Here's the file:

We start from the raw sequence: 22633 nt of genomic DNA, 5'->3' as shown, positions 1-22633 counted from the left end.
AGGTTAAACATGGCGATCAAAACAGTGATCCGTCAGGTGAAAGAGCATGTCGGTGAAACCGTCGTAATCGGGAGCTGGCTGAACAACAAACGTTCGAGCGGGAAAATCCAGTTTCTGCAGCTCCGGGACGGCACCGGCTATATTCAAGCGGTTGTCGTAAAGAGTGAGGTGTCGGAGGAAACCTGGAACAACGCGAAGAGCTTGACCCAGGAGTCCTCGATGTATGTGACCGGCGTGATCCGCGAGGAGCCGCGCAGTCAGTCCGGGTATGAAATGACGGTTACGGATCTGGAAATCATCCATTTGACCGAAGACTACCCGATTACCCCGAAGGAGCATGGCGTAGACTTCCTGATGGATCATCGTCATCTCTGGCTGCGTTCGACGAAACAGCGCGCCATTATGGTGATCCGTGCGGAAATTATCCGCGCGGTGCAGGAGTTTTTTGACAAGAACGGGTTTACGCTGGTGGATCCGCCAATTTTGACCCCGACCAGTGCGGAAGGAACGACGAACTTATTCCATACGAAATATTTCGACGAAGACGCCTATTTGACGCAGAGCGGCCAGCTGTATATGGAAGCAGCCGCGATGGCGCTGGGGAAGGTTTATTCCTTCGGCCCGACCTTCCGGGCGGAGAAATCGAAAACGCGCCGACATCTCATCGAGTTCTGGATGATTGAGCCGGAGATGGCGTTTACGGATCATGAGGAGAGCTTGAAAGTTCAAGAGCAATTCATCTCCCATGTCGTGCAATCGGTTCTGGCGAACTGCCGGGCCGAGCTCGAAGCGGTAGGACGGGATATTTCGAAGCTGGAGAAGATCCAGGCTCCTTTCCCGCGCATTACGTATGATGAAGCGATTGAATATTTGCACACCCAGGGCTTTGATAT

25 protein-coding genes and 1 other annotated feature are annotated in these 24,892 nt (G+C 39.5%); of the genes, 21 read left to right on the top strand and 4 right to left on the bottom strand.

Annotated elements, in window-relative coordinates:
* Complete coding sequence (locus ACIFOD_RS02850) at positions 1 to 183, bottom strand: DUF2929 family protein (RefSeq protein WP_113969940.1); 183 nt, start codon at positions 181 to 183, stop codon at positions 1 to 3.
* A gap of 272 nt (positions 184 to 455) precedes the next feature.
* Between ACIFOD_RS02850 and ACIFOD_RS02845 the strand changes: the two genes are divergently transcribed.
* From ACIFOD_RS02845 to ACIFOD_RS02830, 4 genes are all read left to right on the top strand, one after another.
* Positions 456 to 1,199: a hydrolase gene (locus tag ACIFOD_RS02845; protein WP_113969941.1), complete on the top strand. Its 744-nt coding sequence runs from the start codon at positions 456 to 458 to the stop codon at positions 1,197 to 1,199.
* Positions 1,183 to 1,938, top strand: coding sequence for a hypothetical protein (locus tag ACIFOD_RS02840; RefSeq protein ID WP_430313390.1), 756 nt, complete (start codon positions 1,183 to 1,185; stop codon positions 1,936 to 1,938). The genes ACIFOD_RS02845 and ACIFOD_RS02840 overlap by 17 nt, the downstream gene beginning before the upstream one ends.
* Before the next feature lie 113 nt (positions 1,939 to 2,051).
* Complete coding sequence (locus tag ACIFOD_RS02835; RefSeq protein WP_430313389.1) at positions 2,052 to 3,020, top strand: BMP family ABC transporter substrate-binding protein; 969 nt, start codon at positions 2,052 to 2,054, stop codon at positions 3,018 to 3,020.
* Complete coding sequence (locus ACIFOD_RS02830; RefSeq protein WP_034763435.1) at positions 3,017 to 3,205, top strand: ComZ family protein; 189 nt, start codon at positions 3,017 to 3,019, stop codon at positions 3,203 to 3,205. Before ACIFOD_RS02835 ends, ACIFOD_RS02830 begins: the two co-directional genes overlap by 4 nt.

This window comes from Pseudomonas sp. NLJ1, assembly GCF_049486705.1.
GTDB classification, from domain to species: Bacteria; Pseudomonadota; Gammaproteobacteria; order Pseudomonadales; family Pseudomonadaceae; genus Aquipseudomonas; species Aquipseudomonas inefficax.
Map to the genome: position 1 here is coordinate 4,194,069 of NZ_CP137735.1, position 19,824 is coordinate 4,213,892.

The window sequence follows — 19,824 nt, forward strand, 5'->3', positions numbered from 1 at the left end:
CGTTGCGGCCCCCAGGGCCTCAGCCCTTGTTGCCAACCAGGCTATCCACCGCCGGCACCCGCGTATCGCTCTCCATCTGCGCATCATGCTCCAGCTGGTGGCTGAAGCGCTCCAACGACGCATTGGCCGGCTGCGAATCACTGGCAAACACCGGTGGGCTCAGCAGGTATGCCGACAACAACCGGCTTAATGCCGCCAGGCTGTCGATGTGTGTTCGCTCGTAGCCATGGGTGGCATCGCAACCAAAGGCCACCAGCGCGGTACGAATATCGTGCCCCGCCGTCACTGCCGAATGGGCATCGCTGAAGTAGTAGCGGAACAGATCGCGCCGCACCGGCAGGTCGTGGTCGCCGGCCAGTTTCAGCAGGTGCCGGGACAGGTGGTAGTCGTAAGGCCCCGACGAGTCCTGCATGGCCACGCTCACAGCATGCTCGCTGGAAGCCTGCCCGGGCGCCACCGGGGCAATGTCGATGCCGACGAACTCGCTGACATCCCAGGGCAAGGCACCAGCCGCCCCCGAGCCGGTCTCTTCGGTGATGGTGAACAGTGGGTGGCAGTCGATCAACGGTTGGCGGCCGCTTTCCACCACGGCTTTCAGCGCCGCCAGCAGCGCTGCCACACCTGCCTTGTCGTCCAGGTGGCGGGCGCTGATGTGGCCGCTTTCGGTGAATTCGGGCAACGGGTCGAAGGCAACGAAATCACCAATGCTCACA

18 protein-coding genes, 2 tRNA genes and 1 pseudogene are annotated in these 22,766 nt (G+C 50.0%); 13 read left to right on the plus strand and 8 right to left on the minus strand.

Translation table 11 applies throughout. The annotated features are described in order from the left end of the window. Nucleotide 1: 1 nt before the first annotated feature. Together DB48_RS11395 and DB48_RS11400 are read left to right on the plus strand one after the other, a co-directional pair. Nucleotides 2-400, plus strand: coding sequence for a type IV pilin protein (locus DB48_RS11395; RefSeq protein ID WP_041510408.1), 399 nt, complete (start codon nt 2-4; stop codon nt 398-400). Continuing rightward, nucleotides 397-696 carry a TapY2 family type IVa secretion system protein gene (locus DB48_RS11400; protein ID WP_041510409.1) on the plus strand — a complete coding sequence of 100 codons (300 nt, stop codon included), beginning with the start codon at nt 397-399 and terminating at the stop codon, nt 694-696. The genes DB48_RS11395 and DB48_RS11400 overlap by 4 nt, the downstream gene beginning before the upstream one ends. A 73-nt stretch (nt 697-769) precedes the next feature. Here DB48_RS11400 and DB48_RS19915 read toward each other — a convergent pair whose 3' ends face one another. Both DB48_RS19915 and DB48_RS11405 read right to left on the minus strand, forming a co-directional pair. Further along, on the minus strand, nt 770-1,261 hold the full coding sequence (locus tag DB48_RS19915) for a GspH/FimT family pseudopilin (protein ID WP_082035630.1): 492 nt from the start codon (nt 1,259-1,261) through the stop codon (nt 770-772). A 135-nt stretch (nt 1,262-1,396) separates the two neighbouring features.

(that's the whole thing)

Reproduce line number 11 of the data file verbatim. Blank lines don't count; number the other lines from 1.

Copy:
* Before the next feature lie 113 nt (positions 1,939 to 2,051).